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Problems in Gold plating
Current question and answers:February 25, 2021
We are seeing white spots and haze on gold plated sterling silver jewelry. The plating recipe has Palladium 3-5 mils pH 8; Micron gold pH4 40 mils, and Gold flash pH 12.
There is no nickel or copper plating.
The reason for the marks seems to be porosity in the metal casting. If we burnish the metal, repolish and replate the issue most likely gets resolved. We are in search of an easier way/ideas/techniques to overcome the problem.
Of course the metal casting needs to be improved, however we would like to focus on whether we can make improvements during the finishing process.
Wondering if nickel strike will help.
Never done nickel striking before -- not sure if jewelry will be Prop65 compliant, and also concerned about nickel allergy.
Any suggestions are welcome. Thank you.
- New York, NY
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A. Hi James. Although I doubt that nickel would leach through over a micron of precious metal plating, your company has moved forward to palladium in lieu of nickel, and I'd hate to see you go backwards. Nickel has been banned in jewelry in Europe and much of the world for a long time ... and one of these days concern for the public health will trump the blather & perks of lobbyists and it will be banned in the USA as well.
I don't know much about vacuum impregnation personally, but is a well known process for dealing with porosity. Hopefully someone more knowledgable in it will chime in to offer some details.
Luck & Regards,
Ted Mooney, P.E. RET
Aloha -- an idea worth spreading
finishing.com - Pine Beach, New Jersey
February 26, 2021
Q. Thank you Ted. Vacuum impregnation is very interesting. I wonder if machinery for jewelry application exist. Applications I checked online seem to be more for automotive industry and bigger objects in general.
Palladium is the way to go-completely agreed. However recent price spike put a serious cost on using palladium for thick applications. We will try 40mils platinum plating under gold - as platinum is cheaper than palladium- and post if we see any improvement.
We are still open to hear other ideas/comments from the finishing.com community for possible solutions.
- New York, NY
- New York, NY
^- Reply to this post -^
Previous closely related Q&A's starting in:1999
We have been doing Nickel and Gold plating, for some time now.It is for Brass Watch cases. Normally we are asked to do about 6 microns Bright nickel and an over coat of 2-3 microns of hard Gold. We have been using Acid gold bath with Gold Concentration of about 2-3 g/l and pH 4.2 Recently we shifted to a new premises and the solutions were transferred in carboys and later transferred to our plating cell (Natural PP). As it is normal, we did Activated Carbon treatment of the Gold bath because we wanted to eliminate any sort of contamination due to diffusion of particles from the HDPE carboys. Suddenly we find that the cases are too dull after Gold but does not have any such dullness in Nickel. Did some hull cells but no haze in the operating region of 2 ASD. Any suggestions ? Chandrashekar.Chandrashekar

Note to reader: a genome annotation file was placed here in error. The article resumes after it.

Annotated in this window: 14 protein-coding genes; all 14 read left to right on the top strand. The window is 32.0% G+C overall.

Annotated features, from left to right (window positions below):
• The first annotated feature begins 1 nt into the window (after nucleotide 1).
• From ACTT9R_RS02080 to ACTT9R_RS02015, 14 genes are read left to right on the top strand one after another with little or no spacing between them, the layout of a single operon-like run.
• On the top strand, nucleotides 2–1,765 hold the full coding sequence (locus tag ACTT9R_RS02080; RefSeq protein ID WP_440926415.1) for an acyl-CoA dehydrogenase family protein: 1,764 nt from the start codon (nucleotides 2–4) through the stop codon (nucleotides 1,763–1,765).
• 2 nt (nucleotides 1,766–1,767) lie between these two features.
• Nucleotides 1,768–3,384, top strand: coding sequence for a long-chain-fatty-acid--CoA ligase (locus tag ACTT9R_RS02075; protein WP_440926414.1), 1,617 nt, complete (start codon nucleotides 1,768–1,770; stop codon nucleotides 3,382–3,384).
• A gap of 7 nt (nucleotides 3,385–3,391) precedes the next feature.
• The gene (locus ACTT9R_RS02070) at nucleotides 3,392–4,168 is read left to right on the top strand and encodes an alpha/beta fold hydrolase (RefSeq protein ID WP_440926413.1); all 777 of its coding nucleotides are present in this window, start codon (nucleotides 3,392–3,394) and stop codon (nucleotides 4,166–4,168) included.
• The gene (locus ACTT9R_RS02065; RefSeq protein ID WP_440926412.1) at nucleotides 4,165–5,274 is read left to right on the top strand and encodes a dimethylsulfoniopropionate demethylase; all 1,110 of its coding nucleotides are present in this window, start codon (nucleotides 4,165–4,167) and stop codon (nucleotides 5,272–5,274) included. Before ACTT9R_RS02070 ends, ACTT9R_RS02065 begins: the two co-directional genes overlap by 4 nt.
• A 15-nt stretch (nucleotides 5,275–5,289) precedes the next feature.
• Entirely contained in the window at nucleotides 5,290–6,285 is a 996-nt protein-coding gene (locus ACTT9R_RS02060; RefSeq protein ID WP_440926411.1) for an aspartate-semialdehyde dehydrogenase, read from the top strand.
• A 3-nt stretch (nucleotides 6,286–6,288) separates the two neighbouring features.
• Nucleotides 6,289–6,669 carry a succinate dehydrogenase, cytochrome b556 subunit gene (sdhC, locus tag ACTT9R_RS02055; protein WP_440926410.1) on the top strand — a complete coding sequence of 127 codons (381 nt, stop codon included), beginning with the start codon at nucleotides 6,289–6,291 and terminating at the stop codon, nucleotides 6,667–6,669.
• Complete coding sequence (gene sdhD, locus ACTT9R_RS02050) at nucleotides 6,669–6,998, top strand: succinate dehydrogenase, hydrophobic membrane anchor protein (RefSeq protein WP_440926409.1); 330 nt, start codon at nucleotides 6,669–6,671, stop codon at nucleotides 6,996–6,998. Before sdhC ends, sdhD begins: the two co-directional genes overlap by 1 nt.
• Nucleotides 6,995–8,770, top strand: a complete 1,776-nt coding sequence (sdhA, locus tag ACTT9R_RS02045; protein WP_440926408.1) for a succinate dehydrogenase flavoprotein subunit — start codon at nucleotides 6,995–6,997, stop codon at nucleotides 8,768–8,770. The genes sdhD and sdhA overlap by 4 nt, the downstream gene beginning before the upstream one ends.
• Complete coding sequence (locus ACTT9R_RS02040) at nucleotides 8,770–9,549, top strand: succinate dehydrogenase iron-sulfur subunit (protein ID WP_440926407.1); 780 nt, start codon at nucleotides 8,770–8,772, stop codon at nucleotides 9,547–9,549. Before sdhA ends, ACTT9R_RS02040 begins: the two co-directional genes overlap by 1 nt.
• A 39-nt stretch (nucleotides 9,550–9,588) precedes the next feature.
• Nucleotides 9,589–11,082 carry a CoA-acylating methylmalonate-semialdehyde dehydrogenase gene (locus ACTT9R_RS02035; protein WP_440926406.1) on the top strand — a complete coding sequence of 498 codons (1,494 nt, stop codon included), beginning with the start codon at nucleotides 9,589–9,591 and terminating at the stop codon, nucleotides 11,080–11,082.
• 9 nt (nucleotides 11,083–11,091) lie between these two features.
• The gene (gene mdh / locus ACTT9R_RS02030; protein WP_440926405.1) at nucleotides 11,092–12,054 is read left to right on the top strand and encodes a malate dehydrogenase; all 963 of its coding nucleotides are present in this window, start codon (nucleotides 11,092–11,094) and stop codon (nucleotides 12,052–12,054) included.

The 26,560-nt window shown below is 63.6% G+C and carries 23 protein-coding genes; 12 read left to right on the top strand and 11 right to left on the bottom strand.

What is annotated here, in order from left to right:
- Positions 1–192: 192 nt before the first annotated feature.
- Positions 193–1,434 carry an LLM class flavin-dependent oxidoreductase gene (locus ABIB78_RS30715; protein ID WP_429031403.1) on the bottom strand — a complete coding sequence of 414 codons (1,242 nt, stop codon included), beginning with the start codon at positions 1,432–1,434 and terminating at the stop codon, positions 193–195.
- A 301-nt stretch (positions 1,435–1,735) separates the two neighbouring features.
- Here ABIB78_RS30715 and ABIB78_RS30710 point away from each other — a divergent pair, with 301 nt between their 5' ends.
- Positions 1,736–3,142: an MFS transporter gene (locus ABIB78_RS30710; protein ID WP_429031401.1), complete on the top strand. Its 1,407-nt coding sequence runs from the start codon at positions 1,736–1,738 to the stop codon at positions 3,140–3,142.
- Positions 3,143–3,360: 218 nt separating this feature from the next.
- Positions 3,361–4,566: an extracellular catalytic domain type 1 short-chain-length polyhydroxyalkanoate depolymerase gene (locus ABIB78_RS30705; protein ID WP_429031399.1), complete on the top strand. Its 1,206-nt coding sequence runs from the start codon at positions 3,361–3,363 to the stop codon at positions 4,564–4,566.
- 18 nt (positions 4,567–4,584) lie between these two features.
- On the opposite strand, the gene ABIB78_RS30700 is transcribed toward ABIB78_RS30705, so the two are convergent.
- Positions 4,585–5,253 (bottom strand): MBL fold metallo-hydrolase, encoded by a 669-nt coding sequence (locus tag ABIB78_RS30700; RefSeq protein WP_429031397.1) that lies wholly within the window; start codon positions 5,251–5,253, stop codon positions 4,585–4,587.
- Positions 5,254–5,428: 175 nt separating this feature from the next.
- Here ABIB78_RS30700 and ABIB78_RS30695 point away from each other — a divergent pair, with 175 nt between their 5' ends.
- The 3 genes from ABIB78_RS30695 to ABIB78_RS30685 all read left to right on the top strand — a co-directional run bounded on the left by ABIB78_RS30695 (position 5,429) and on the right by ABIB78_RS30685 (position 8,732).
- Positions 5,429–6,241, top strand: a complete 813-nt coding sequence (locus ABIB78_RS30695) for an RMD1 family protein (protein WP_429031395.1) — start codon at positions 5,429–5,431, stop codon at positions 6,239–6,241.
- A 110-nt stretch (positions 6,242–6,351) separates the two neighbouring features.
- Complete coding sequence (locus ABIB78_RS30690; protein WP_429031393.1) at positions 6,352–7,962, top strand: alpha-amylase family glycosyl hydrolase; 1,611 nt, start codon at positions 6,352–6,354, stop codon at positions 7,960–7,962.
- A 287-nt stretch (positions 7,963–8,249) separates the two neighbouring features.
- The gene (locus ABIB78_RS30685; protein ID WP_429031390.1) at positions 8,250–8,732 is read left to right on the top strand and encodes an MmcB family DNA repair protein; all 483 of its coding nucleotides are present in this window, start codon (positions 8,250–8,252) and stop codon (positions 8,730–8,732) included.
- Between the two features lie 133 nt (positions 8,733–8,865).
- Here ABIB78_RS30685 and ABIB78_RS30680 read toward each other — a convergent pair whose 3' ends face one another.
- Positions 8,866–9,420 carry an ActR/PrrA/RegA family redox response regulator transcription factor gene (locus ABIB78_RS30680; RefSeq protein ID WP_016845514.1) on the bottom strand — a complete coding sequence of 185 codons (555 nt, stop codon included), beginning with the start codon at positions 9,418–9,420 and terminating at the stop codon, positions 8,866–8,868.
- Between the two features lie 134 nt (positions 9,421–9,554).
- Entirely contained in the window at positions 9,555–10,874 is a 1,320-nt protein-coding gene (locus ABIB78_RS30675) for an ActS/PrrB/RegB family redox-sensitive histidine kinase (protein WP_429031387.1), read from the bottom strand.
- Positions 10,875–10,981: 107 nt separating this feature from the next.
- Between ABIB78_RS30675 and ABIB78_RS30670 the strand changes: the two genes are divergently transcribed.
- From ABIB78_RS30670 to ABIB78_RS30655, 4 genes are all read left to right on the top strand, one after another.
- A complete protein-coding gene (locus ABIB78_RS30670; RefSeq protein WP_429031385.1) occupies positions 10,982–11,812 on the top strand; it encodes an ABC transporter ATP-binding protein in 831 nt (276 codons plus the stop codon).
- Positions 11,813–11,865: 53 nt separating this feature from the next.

- BANGALORE, INDIA
Sounds like the carbon treatment removed all or most of the gold brighteners. I'd do an analysis of the gold bath and determine brightener levels, or contact the bath manufacturer and advise him of the problem. I'm sure a simple replenishment of brightener will address the problem. .........BOBBob Denney
avionics Tampa, Florida
From personal experience I have found activated carbon treatment to cause similar problems, a dull finish. We filter our baths to help eliminate contaminations but generally stay away from the activated carbon. Also we have found that even slight adjustments in PH will make a major difference in appearance. Try lowering your PH to 4.0 or 4.1.Michael Noel
- Newville, Pennsylvania, USA
We are doing gold plating on watch cases in acid base bath having concentration of gold 3 to 4 grams per liter. we require to plate in the range of 0.1 to 3.0 micron thickness of gold. For this we run the show on assumption only keeping in mind approximate surface area of the article and then calculating the approximate weight of gold required to be deposited in achieving the required thickness.Is there any system that works automatically in the line and take care of the area to be plated and allow the required current to flow in the bath and switch off by itself after the required thickness is achieved. Thanks.Rajveer singh
- New Delhi, India
We think the active carbon treatment which you have given to your gold bath is a bit heavy. You should give 0.5grams carbon per liter of gold solution, as your gold bath is cobalt hardened you need to replenish it with nickel standard solution so as to get the required shining, this nickel standard solution is easily available with your vendor, always keep the PH of the bath between 3.5 to 4, check it twice a day while work is going on.Rohan Jaipal
- Rajkot, Gujarat, India
September 28, 2008
There is nothing strange, replenish your electrolytes with brightener and additives as specified by the supplier. Initially, please increase your bath density by increasing GPC concentration, and adding density correction salts.
Shafiuddin A. Mohammed
metal coating shop - Dubai, United Arab Emirates